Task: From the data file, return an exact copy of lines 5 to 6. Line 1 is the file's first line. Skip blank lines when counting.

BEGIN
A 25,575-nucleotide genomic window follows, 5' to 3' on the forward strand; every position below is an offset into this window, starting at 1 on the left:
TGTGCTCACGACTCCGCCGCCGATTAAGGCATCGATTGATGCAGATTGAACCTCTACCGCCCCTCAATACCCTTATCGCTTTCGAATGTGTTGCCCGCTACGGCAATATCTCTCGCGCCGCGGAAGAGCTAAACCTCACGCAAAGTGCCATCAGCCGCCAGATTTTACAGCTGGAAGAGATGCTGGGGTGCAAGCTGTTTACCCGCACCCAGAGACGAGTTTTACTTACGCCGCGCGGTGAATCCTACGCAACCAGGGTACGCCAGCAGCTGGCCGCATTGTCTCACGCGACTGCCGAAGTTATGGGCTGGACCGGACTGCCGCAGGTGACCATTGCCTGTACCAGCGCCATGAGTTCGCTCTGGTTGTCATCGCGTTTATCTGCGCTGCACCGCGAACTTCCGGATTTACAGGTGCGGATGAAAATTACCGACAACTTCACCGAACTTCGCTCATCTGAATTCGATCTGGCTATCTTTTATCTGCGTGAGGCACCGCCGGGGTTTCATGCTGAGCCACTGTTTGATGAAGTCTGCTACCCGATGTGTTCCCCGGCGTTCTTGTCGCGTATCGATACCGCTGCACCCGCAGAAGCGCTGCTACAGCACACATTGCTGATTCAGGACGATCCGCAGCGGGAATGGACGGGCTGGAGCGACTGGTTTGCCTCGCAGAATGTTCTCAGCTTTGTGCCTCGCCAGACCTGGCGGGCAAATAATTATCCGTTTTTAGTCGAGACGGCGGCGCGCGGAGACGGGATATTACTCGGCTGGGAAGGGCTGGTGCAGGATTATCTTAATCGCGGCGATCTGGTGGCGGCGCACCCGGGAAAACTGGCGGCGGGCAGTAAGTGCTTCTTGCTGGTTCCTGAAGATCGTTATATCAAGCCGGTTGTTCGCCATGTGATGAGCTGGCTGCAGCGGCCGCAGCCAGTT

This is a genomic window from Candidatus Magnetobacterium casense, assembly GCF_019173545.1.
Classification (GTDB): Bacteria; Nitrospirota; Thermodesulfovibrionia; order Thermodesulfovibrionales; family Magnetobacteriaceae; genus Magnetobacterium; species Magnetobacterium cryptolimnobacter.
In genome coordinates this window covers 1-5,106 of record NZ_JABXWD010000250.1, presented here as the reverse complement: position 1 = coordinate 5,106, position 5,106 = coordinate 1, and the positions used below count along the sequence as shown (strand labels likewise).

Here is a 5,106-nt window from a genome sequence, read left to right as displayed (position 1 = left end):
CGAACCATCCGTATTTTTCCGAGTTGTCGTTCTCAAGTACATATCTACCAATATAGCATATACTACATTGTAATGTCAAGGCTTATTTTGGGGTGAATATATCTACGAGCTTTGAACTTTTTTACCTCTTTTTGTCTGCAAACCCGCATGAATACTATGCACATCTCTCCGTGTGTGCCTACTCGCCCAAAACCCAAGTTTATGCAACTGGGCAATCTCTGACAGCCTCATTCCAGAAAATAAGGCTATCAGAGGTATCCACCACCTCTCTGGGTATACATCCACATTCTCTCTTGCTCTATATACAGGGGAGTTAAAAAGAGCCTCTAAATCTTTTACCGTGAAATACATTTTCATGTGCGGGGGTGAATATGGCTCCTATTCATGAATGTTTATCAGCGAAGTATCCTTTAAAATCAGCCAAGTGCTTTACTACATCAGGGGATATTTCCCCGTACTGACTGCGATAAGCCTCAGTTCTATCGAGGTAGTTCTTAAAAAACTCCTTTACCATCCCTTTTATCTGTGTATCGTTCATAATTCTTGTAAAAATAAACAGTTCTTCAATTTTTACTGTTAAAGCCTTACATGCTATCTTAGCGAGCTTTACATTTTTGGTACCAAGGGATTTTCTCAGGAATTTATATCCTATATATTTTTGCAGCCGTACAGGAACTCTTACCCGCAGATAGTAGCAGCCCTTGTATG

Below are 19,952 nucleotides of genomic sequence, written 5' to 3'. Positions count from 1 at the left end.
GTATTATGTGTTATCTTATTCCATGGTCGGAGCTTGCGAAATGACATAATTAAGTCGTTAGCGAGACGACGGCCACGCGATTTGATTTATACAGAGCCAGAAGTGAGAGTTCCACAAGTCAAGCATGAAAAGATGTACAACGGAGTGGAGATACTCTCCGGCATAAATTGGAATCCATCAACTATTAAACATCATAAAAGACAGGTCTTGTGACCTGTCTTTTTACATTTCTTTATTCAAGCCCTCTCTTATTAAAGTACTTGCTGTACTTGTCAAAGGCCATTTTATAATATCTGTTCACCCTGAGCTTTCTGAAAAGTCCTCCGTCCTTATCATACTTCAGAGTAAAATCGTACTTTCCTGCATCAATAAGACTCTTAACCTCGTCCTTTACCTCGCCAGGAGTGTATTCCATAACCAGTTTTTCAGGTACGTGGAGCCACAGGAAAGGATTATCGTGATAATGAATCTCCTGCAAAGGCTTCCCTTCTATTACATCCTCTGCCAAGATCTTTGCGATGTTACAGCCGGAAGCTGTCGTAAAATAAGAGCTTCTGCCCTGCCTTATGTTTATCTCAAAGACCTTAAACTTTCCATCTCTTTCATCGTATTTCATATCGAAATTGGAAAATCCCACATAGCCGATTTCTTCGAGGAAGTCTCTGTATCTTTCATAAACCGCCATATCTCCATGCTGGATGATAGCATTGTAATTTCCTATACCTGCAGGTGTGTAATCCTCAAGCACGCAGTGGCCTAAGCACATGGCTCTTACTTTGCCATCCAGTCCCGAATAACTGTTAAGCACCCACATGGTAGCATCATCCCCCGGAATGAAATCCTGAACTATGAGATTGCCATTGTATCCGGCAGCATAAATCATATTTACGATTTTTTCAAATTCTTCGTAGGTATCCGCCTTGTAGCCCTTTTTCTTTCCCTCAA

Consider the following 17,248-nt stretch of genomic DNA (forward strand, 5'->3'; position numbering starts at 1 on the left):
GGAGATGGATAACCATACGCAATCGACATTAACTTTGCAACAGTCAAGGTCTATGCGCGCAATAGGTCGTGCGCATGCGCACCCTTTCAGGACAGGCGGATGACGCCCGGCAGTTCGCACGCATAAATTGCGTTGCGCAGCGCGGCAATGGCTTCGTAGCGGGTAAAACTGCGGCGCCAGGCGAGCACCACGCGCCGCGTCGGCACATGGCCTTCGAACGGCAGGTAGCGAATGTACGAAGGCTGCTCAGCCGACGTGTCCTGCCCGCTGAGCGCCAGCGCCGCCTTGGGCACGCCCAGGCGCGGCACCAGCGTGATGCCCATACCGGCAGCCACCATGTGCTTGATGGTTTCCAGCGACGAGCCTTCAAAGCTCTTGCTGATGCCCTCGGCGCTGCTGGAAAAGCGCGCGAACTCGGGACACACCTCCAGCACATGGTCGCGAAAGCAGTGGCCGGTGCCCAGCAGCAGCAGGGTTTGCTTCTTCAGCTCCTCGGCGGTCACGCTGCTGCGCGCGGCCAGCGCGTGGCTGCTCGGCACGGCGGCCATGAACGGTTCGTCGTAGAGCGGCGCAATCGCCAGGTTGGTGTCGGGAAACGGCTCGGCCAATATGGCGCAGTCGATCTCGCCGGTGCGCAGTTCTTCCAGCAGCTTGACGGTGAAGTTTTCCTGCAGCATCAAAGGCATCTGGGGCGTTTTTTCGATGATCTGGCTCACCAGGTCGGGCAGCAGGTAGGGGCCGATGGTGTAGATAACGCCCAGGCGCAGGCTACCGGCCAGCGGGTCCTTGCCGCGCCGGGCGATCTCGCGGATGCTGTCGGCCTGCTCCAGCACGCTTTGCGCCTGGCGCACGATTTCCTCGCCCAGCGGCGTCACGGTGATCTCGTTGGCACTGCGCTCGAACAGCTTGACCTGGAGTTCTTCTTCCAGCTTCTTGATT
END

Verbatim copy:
In genome coordinates this window covers 1-5,106 of record NZ_JABXWD010000250.1, presented here as the reverse complement: position 1 = coordinate 5,106, position 5,106 = coordinate 1, and the positions used below count along the sequence as shown (strand labels likewise).

Here is a 5,106-nt window from a genome sequence, read left to right as displayed (position 1 = left end):